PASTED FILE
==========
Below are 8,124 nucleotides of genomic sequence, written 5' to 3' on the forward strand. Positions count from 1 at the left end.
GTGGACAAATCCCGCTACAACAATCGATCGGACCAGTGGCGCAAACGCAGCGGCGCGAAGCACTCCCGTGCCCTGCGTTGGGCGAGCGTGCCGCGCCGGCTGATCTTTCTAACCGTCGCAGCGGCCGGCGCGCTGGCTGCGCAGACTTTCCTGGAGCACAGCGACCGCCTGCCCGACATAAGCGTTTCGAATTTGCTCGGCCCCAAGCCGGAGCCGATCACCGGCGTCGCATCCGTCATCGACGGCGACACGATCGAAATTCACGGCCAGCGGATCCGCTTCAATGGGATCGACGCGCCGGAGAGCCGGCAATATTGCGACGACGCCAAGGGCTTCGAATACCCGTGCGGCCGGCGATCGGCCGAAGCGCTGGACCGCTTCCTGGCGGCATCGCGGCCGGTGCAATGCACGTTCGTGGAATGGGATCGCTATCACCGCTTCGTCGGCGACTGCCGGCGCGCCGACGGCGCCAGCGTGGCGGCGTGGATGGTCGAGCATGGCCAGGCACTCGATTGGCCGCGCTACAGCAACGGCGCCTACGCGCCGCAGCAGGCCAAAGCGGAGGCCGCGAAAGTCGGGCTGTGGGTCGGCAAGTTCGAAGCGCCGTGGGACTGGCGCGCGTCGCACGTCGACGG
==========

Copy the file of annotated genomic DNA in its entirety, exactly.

Below are 8,124 nucleotides of genomic sequence, written 5' to 3' on the forward strand. Positions count from 1 at the left end.
GTGGACAAATCCCGCTACAACAATCGATCGGACCAGTGGCGCAAACGCAGCGGCGCGAAGCACTCCCGTGCCCTGCGTTGGGCGAGCGTGCCGCGCCGGCTGATCTTTCTAACCGTCGCAGCGGCCGGCGCGCTGGCTGCGCAGACTTTCCTGGAGCACAGCGACCGCCTGCCCGACATAAGCGTTTCGAATTTGCTCGGCCCCAAGCCGGAGCCGATCACCGGCGTCGCATCCGTCATCGACGGCGACACGATCGAAATTCACGGCCAGCGGATCCGCTTCAATGGGATCGACGCGCCGGAGAGCCGGCAATATTGCGACGACGCCAAGGGCTTCGAATACCCGTGCGGCCGGCGATCGGCCGAAGCGCTGGACCGCTTCCTGGCGGCATCGCGGCCGGTGCAATGCACGTTCGTGGAATGGGATCGCTATCACCGCTTCGTCGGCGACTGCCGGCGCGCCGACGGCGCCAGCGTGGCGGCGTGGATGGTCGAGCATGGCCAGGCACTCGATTGGCCGCGCTACAGCAACGGCGCCTACGCGCCGCAGCAGGCCAAAGCGGAGGCCGCGAAAGTCGGGCTGTGGGTCGGCAAGTTCGAAGCGCCGTGGGACTGGCGCGCGTCGCACGTCGACGG